Player Piano Roll Copying is Killing Music (And It’s Maybe Illegal)

The story of copyright law in the United States is, in many ways, one chapter after another about the entertainment industry’s hyperbolic overreaction to the latest developed technology.

Today, the dispute may be about the Kindle’s automatic audio-production of e-texts, or about a 30 second clip of a baby dancing to Prince on YouTube. Before that, the great new threat to the existence of music was Napster. And before that, the movie industry was convinced that the VCR would soon put an end to Hollywood, and it took the Supreme Court to keep home recording legal. And so on and so on.

But perhaps the great granddaddy of all modern day copyright disputes was the development of the player piano:

Yes, that’s right, that dastardly player piano, with its automated paper piano rolls that could play songs without musicians. The fear was so great that lots of lobbying was done of Congress, leading to the 1909 Copyright Act, which brought about compulsory licensing on mechanical rights. Of course, within about a decade, the infatuation with the player piano was gone, but compulsory mechanical rights were stuck in US law and no one ever thought to question if they were really needed.

The copying of player piano rolls may not cause the entertainment industry to sic its litigation team on you today, but copyright laws are impeding the preservation of musical history. Even songs that were in the public domain in Shakespeare’s time cannot today be copied from a player piano roll, because the copyright in the roll itself still exists. Here’s what one would-be infringer was told when he contacted a company that makes player piano rolls to ask about putting recordings on the internet:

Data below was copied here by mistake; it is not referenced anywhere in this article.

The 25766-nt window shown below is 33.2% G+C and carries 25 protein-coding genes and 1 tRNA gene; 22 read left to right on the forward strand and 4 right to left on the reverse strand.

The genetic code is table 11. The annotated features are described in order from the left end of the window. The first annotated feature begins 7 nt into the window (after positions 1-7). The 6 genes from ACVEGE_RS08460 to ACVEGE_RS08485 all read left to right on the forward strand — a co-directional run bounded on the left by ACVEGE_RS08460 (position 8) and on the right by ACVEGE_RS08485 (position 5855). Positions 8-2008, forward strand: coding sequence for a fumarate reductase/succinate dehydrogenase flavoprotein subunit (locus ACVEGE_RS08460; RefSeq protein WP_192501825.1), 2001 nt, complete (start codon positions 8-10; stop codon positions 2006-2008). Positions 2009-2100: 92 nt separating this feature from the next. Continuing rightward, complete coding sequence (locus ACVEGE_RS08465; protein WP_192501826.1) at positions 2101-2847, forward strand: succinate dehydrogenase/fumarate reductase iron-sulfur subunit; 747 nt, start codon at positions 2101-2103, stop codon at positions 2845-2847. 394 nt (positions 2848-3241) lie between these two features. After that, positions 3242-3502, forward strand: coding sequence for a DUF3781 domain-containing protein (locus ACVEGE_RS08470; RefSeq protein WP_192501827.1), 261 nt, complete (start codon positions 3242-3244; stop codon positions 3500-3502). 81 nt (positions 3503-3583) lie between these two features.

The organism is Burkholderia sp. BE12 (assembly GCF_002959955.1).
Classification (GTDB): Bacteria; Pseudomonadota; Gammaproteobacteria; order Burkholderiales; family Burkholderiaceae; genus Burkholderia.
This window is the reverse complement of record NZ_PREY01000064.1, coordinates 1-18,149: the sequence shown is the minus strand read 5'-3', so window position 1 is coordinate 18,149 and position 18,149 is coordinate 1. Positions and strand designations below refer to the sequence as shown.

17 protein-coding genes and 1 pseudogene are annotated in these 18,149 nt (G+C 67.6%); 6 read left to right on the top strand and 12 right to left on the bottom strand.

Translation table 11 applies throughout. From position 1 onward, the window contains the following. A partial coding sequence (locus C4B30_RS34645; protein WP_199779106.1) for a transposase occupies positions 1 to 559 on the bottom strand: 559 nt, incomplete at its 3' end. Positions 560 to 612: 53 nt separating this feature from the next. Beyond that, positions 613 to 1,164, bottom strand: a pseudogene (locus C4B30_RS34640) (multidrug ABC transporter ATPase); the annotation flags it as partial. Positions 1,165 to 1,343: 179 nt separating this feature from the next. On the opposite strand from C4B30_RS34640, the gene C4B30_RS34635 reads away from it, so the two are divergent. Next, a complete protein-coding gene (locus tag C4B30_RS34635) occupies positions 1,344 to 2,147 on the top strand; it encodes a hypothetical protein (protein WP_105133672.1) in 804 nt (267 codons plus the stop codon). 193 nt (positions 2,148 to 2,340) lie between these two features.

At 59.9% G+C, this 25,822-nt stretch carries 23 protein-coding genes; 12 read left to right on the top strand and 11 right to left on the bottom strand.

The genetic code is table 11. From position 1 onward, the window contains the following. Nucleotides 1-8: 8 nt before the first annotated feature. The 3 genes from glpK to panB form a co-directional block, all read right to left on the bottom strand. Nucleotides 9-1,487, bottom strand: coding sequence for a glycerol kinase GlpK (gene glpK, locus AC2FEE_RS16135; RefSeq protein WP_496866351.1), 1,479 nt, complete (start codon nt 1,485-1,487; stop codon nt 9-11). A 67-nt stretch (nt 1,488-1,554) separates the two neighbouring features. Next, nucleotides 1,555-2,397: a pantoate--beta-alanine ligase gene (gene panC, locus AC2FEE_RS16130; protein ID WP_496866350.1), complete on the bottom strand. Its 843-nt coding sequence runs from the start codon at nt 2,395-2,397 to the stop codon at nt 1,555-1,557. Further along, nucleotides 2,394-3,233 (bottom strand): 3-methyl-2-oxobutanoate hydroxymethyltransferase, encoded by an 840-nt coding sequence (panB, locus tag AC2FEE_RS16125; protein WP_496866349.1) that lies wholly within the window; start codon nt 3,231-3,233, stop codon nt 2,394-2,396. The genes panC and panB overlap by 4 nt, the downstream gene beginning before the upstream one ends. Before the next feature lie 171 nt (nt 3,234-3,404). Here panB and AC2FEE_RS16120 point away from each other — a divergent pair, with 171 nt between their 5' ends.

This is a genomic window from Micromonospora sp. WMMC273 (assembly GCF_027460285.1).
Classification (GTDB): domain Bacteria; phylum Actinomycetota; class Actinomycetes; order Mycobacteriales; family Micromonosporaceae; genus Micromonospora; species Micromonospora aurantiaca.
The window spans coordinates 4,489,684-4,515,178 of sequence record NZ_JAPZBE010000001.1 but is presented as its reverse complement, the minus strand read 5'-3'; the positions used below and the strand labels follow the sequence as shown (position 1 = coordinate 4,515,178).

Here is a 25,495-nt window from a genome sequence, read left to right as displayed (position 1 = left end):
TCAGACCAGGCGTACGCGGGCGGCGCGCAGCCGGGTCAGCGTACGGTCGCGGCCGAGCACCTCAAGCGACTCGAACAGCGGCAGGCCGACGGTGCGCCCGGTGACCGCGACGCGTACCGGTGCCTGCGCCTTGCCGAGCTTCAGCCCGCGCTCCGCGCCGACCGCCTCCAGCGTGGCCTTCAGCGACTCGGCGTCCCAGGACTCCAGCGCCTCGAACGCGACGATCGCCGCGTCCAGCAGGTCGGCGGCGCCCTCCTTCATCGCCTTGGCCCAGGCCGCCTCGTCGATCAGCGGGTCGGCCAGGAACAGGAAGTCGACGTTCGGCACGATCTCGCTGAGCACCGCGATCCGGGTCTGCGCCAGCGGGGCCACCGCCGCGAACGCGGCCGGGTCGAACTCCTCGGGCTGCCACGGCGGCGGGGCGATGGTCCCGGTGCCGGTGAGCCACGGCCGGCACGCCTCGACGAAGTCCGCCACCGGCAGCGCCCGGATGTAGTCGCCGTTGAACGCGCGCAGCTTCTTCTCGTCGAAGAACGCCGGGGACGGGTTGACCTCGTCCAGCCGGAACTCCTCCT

A very nice and patient man answered the phone, and I explained what I wanted to do. I explained that I would be sure to use a song that was an ancient melodie which had to be out of copyright by now, and I only wanted to do a few songs, perhaps “Greensleeves” and some ragtime melody that used a mechanism in my player piano called the “mandolin”. The nice man replied that Greensleeves was indeed out of copyright, but that the artist’s rendition of my Greensleeves roll might not be out of copyright. I began to feel the hackles on the back of my neck stand up.

The nice man continued by saying that the rendition of Greensleeves had been put onto a roll of paper, and that too included a copyright, so other player piano roll manufacturers would not just buy one roll, copy it, and sell it to other player piano owners.

The only thing shocking about this story is the fact there is still a company out there that manufactures player piano rolls.


6 thoughts on “Player Piano Roll Copying is Killing Music (And It’s Maybe Illegal)

  1. Interestingly, on at least one occasion mechanical licensing was used by an artist to enforce the integrity of his work:

    “The composer’s one inalienable right is to decide who will record his song first. Bob Dylan pulled this one in the notorious case of ‘Mr. Tambourine Man’: the song was originally set to be issued in a version that Dylan had recorded live at a folk festival, but Dylan wasn’t happy with the results. Unfortunately, his contract with Columbia didn’t give him the right to decide on what material the company released, so Bob didn’t seem to have much of a choice. But then, the Poet of Our Generation remembered his first issue rights and denied a mechanical license to his own record company. The album was killed.”

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